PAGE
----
Cboe goes live with daily expiries for Russell 2000 index options

This move marks a significant expansion, allowing investors to benefit from options expirations every trading day of the week.

Cboe has gone live with daily expiries for both the Russell 2000 Index weekly (RUTW) and Mini-Russell 2000 Index weekly (MRUT) options.

The Russell 2000 Index, a renowned benchmark for U.S. small-cap equities, gains enhanced flexibility and precision with these new expiries. Investors can now manage their small-cap U.S. equity exposures more effectively and execute targeted strategies with greater control and accuracy, particularly around key market events.

Short-dated U.S. index options represent 36% of total U.S. index options flow

These new expiries are a response to the substantial uptick in U.S. options trading volumes, expected to surpass previous records. Short-dated U.S. index options, which have become popular among both retail and institutional investors, represent 36% of total U.S. index options flow, according to Cboe data.

The RUTW and MRUT options are European-style, cash-settled at expiration with a P.M. settlement, and cannot be exercised early. The MRUT options, being 1/10th of the standard RUTW options, offer a more cost-effective way for small-cap equity trading strategies.

These options are exclusively listed on Cboe’s options exchanges, contributing to the diversification of their product suite. In 2023, Cboe witnessed significant growth, with 15.2 million RUT options contracts traded and an average daily volume of 63,000 contracts, representing approximately $11 billion in average daily notional value—a 39% increase from the previous year.

The introduction of Tuesday and Thursday expiries further expands Cboe’s product offerings, catering to the dynamic needs of investors in the small-cap U.S. equities market.

FinanceFeeds interview with Cboe’s Richard Barden on options trading

In late 2023, FinanceFeeds spoke with Richard Barden, Director for Market Data sales at Cboe Global Markets, at the Finance Magnates London Summit 2023.

At FMLS:2023, Barden highlighted the cost implications of non-compliance in market data, the growing interest in European options amid a saturated FX space, and brokers’ expansion into B2B territory.

On the impending regulatory shifts in 2024, Barden reflected on their potential to reshape the derivatives market in particular. He foresees a surge in pan-European derivatives trading driven in part by by Cboe’s equity derivatives exchange, Cboe Europe Derivatives (CEDX), which recently expanded into single stock options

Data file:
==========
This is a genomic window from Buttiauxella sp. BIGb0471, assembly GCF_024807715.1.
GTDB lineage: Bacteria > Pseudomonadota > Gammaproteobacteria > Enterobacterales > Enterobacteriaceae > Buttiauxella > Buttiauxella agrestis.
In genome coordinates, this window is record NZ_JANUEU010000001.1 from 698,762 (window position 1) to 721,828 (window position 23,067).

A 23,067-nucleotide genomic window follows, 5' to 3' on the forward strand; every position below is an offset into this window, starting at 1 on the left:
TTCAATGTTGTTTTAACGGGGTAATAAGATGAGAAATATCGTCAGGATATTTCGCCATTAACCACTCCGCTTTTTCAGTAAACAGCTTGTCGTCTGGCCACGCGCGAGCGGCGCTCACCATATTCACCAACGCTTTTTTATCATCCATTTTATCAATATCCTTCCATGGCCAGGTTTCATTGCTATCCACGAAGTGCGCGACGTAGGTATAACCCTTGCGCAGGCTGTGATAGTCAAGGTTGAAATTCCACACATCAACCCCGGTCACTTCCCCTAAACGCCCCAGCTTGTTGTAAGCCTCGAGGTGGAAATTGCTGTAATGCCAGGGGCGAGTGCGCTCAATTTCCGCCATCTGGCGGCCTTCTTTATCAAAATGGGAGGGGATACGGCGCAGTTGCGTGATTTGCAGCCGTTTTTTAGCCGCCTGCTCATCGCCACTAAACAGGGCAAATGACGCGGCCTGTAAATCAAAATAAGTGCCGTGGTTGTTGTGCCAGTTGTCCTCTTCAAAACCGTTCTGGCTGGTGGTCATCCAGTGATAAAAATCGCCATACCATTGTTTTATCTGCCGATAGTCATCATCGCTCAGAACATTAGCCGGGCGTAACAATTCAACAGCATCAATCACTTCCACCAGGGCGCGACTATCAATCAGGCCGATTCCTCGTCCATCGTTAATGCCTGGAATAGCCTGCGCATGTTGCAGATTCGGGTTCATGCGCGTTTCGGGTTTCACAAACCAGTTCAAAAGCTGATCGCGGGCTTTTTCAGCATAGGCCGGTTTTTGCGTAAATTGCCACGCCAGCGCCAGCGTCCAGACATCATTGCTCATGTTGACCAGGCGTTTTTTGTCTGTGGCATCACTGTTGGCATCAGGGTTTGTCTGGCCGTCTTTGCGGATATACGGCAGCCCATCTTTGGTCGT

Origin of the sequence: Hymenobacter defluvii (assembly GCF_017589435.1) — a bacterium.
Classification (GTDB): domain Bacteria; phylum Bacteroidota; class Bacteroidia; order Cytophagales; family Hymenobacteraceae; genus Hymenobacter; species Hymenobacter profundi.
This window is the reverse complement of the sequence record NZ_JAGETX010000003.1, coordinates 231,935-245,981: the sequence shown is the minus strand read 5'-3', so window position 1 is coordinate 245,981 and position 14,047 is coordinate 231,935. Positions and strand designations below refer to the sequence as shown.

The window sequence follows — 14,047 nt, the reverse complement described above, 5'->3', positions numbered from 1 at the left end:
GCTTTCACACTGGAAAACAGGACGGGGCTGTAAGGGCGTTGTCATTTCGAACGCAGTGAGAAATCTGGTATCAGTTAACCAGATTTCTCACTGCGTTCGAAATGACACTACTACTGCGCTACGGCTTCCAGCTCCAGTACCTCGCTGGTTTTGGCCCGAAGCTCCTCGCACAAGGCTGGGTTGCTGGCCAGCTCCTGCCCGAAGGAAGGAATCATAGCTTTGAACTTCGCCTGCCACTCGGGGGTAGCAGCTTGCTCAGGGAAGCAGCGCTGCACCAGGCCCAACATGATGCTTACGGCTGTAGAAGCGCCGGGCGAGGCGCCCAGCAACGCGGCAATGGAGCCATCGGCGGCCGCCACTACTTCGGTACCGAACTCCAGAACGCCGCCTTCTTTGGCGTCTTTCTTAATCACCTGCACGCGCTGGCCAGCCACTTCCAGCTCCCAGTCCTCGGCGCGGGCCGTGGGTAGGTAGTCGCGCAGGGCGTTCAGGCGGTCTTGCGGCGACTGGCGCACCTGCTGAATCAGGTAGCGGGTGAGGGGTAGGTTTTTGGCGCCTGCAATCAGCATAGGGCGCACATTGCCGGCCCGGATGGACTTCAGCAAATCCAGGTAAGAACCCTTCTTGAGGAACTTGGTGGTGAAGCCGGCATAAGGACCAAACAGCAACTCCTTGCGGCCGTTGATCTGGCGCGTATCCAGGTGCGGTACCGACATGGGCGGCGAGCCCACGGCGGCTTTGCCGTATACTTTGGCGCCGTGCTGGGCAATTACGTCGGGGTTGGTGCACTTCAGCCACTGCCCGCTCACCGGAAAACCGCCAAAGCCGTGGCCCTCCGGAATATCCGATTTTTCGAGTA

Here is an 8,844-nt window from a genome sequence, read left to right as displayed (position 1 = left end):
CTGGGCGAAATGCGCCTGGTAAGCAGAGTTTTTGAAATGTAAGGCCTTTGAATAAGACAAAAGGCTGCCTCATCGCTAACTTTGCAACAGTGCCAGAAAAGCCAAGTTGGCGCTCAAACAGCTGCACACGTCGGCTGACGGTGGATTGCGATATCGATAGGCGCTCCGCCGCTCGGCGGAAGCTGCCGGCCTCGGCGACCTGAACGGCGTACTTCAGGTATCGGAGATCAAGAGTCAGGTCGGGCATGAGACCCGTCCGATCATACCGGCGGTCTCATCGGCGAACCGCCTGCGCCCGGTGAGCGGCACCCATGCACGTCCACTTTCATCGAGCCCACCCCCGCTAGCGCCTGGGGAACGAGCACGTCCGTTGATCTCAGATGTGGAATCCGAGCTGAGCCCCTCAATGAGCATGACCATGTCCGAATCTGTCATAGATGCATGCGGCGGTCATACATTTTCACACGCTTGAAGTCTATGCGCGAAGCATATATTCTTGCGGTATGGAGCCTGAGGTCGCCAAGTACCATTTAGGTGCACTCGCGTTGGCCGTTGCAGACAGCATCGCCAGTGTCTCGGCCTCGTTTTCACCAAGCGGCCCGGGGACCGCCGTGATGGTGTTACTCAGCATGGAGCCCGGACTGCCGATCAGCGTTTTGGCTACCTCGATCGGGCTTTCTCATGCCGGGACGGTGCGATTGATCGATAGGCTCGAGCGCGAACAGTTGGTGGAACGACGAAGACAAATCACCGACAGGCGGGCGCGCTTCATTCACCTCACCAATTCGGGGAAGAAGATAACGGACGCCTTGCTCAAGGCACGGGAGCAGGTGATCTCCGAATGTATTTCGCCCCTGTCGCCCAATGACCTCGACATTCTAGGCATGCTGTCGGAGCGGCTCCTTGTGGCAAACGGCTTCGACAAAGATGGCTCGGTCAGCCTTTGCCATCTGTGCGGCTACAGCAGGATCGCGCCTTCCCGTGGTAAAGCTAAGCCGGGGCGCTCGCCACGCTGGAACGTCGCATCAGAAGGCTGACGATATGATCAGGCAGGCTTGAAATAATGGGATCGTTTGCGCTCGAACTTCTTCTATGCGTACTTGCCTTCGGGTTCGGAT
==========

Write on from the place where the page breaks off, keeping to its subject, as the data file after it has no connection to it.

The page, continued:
“European options have been static for the last decade, whereas you’ve seen almost exponential growth in terms of US options trading. CEDX is trying to reverse that trend […]and we hope it will be one of the vehicles that will drive greater trading volumes in European derivatives over the coming years.”

Looking ahead to 2024, Barden forecasts a shift in the brokerage landscape, with retail brokers expanding into B2B services and a growing interest in options trading in Europe.

“We see a continuation of retail brokers, who have traditionally been B2C, expanding into B2B. So, these are firms who are setting up sort of prime arms and are targeting a wholesale clientele. And as part of that product offering, they want to offer equities, and they offer those through API’s. So we see that continuing, we’re having conversations with various firms here, specifically about them creating this second string to their data licensing arm.

Richard Barden, Director for Market Data sales at Cboe Global Markets
Richard Barden, Director for Market Data sales at Cboe Global Markets

“The other interesting trend is that we’ve seen firms wanting to talk to us about offering options for trading to retail clients […] I feel that maybe the FX brokerage space is now very, very saturated and it’s difficult to see how they can create some form of an advantage there. They obviously do see options trading as a currency that’s increasingly of interest to retail traders here in Europe because they look at what’s happening in the US. They think ‘How can I get some of that action here?’ The other thing is maybe one or two of the more farsighted firms are thinking that this might be a good regulatory hedge should ESMA review leverage restrictions again at some point in the not-too-distant future. If that were to happen, it might make trading equity CFDs, or other products, slightly more problematic and promote exchange-traded derivatives, such as those offered by CEDX. Maybe then, they might look to options as a listed product that makes it easier for them. So I expect to see a continued interest in European options trading in 2024.”